Nelson Mandela was undoubtedly an important figure in bringing about the collapse of the apartheid system in South Africa between 1960-1994. He encouraged the start of mass and widespread, often violent, action by the black South African community and it was largely down to him that, once released from jail, negotiations for a new Government succeeded. He was also undeniably a figurehead for the anti apartheid movement. He won the Nobel peace prize in 1993 for his contribution towards the end of Apartheid. He was also elected as the first black President of South Africa in 1994. However there are many other key factors and key figures that also contributed to its collapse. The part played by Black South African protestors and the outside world who brought heavy pressure to bear on the Nationalist Governments but not be underestimated. Ultimately it was this that forced FW De Klerk to take the brave decision to abandon Apartheid. Some credit must finally be given to FW De Klerk who started the negotiations to dismantle the system of Apartheid.
For both Mandela and the ANC, Sharpeville was a turning point in their fight against Apartheid. Sixty nine protestors were killed and over one hundred and eighty injured when the police opened fire, claiming that they were having stones thrown at them by the crowd. The crowd were all unarmed. After this massacre the ANC decided that they should treat violence with violence and that passive resistance was not working. They wanted to try and commit acts that would draw attention to their plight. This meant sabotage. However the ANC was banned soon after Sharpeville. So it was at this point that Mandela and the ANC formed ‘the Spear of People’, otherwise known as MK. It bombed targets such as pass offices, post offices and electricity pylons. Mandela left South Africa in early 1962 to try and arouse world wide support of the ANC. When he returned to South Africa he was constantly having to dodge the police and stay underground. This gave him the name, ‘the black pimpernel’. The setting up of MK was a major change because previously the ANC had relied entirely on peaceful methods so when Mandela did this, he was taking a giant step in a new direction.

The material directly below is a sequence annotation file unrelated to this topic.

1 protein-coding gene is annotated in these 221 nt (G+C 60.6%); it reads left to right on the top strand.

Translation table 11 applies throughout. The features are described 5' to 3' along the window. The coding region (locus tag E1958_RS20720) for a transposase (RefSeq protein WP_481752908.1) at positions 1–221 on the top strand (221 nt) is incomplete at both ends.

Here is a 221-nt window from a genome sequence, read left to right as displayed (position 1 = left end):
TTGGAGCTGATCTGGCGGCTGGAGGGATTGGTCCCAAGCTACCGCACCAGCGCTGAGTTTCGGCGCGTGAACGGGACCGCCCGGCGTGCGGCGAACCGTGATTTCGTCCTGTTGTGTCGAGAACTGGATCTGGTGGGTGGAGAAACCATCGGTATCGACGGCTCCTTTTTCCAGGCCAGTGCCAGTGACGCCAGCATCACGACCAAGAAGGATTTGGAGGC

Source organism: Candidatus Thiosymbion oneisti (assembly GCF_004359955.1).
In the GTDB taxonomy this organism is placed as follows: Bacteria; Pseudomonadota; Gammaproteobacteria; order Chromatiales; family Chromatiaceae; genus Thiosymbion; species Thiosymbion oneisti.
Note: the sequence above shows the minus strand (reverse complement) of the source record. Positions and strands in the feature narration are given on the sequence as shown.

... official policy, the ANC declared 'South Africa belongs to all who live in it, black and white,' and worked to abolish apartheid. After antiapartheid riots ... sentenced to death, banished, or imprisoned for life, like Nelson Mandela. The 1984 constitution opened parliament membership to Asians and Colored ...
Mandela was finally caught in June 1962 in a police trap between Johannesburg and Durban. The Police had no proof he was involved with the Spear of the People. Instead they charged him with minor
offences such as organising strikes and leaving South Africa without a valid passport. However in 1963 the police discovered his connections with the spear of the people when they raided Lilliesleaf farm in 1963 and found papers linking Mandela to them. The Rivonia trial followed and Mandela was charged with ‘recruiting people for training in sabotage and guerrilla warfare for the purpose of violent revolution’. He and 6 others were given life imprisonment. Many expected the punishment to be the death penalty, however there was a lot of media covering the trial and the South African Government was worried by possible worldwide criticism. During the Rivonia Trial 1963-64 Mandela became globally famous for his dignity and quality of his oratory. Although Mandela’s attempt to be a rebel leader failed, it was also a triumph because of the publicity he still got even behind bars he was still making people aware of the poor treatment of blacks during apartheid due to the fact the situation was still being put in world newspapers.